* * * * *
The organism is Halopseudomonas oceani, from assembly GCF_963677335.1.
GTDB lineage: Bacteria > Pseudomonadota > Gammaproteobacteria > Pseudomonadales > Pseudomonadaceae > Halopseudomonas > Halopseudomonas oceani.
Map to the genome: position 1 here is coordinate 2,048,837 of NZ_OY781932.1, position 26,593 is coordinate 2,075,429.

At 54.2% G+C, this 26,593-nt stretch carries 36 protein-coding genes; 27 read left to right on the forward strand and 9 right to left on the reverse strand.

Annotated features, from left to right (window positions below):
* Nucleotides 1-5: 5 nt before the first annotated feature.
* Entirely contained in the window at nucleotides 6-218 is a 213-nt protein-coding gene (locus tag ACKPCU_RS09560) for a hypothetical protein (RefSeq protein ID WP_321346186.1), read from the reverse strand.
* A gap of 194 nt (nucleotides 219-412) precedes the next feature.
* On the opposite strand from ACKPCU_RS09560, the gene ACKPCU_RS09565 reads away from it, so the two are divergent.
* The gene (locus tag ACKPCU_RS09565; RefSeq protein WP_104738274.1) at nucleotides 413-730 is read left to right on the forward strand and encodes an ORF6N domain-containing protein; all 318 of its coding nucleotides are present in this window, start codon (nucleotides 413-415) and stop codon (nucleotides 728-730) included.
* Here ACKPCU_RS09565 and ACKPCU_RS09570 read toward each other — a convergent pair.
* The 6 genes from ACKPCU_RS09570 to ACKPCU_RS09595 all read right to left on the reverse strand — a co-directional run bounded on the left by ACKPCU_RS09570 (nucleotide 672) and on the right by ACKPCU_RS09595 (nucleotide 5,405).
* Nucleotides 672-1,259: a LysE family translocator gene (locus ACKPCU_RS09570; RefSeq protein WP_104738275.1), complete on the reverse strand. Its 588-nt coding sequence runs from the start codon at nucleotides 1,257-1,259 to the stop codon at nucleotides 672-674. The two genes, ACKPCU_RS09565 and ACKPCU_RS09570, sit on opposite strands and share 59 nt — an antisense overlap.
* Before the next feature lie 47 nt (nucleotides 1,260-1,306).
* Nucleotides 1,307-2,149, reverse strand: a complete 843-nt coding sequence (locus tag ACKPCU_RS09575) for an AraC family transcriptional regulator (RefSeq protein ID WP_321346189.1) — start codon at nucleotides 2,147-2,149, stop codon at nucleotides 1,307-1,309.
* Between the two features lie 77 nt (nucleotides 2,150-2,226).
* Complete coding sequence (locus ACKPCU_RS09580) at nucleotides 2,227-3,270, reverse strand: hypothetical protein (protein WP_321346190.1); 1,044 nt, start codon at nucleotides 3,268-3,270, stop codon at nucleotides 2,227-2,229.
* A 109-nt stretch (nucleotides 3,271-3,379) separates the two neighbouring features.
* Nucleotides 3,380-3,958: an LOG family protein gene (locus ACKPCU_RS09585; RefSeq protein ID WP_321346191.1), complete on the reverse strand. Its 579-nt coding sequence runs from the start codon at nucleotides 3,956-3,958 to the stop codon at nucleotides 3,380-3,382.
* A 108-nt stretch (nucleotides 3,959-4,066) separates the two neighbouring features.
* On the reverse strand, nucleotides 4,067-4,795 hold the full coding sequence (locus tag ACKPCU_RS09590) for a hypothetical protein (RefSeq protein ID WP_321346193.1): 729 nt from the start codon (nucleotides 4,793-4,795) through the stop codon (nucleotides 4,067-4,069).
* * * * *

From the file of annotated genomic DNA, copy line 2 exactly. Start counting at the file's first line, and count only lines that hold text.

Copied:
GTDB lineage: Bacteria > Pseudomonadota > Gammaproteobacteria > Pseudomonadales > Pseudomonadaceae > Halopseudomonas > Halopseudomonas oceani.